I would take years before trusting my co worker’s with this….so I would have to maintain radio silence at the job…

He and his mother went to their refuge that weekend — church.

I stayed home. And listened to the answering machine…

He was calling from the doctor’s office. Weeping. Profoundly shaken. “They’re putting me on AZT…They’re telling me all sorts of hellish things…”

All the smoke and mirrors that he and his brethern had recieved (and/or created in their own heads) from the conflicted inconclusive messages sent by the CDC about what “seroconvert” really meant, and what percentage of these guys were going to get infected and what percentage of them were actually going to progress to full blown AIDS and die…along with what his doctors had been ethically bound to have told him told him, but what they told him hadn’t yet taken hold of his head…all of that coalesced that day into his realization that he had not, in fact, missed that bullet.

Uninformed people also said a bunch of insanity that week…”Are you even going to be able to *live* with him anymore?”

And the last thing I remember about that first week, that twisted in my gut and *kept twisting…*

I returned to work when my time off was up, sat down at my desk and a friendly co worker stopped by:

“So, how was your vacation?”

I smiled broadly. “Marvelous,” I said. “Just great.”

Permalink 2 Comments

Memory again

March 17, 2007 at 2:19 PM (cancer) ()

It was also March 17th  some years later:

You have Hodgins Lymphoma…a type of cancer.  You walk in to some place that has so much psychic dissonance,  you can almost see the mental energy as a physical thing.

It’s a great hospital. One of the greatest in the country.  So, they are determinedly gentle to you.  Nice. Thoughtful. Considerate. Muted voices, comforting colors…

And underneath it all  something you will soon recognize. The sense of intense focus.  Concentration by absolutely everyone there on a single goal.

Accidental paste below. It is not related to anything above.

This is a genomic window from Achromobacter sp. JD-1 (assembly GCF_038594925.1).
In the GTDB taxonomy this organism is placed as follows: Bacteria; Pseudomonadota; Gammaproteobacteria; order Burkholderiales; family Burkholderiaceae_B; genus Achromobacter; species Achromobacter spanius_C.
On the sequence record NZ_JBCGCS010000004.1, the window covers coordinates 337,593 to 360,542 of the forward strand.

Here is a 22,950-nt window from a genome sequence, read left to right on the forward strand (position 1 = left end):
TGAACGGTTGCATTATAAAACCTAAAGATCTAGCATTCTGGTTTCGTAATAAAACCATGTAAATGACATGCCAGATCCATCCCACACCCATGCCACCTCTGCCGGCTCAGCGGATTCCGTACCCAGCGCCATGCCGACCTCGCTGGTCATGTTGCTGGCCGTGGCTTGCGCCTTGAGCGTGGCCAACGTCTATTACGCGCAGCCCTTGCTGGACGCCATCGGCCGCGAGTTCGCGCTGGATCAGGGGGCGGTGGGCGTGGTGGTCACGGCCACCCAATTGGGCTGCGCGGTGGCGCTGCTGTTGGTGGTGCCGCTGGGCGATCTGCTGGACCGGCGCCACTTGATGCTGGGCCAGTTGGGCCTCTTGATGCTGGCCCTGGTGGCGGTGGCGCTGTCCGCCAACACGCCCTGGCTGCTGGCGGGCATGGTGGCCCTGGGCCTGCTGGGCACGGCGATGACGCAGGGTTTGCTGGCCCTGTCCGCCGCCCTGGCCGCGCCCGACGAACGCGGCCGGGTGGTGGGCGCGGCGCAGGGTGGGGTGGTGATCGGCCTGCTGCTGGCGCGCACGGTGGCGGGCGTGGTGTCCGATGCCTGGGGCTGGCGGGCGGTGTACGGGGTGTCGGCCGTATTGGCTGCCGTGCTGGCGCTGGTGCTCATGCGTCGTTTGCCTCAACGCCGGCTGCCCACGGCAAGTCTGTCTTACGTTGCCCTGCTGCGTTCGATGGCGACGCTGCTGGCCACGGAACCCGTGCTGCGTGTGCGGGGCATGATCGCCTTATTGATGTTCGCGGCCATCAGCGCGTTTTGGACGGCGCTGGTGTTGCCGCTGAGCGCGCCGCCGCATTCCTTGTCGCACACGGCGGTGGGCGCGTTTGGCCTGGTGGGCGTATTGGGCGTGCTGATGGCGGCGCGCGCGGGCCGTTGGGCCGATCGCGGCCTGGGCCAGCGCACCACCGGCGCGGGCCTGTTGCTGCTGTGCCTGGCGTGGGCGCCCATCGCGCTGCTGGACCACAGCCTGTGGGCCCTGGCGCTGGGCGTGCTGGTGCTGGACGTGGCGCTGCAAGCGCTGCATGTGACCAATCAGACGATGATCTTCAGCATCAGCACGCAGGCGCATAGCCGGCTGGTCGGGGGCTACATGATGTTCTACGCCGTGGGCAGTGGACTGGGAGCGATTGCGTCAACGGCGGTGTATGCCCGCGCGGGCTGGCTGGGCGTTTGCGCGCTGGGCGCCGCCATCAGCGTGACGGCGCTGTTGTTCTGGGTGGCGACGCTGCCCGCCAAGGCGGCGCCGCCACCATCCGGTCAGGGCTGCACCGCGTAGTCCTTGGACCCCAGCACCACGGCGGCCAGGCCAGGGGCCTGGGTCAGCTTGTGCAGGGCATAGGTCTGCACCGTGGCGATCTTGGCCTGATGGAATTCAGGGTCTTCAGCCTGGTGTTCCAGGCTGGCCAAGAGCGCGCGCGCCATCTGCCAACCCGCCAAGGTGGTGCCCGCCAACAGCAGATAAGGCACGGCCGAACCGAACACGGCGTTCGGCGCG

Life, and quality of life at that must be pursued, chased, tracked if it becomes elusive….and wrestled to the ground  with insane amounts of technology, medicine and determinaton and given back to the patient with joy….

What I called in my head The Fight That Must Get Fought.

Kindness could not hide the fact that they couldn’t even use my veins without help or my tissue might be burned by toxic chemo.

It did burn my skin the first time…(future doses, with the help of something called a “port”) did their job without that particular collateral damage.

And nausea…Zofran, a decent anti nausea med was two months away from becoming available.

Thirteen months of that…began on March 17th while my husband’s battle continued…

When my depression was acute years later, I tended to make unwise choices each March, an unconcious attempt to replace these things with better things….Law School [Hell no] Unwise Relationships [Hell No]

Once I saw what I was doing I realized that this is a day I can never make big choices…

Thank God for the jovial celebration of Irishness that always counters these memories…

Thank God for today’s sun.  Bright sky.  Puffy clouds.

I’ll enjoy them tomorow.  After I get past this mile marker of a day.

Permalink 2 Comments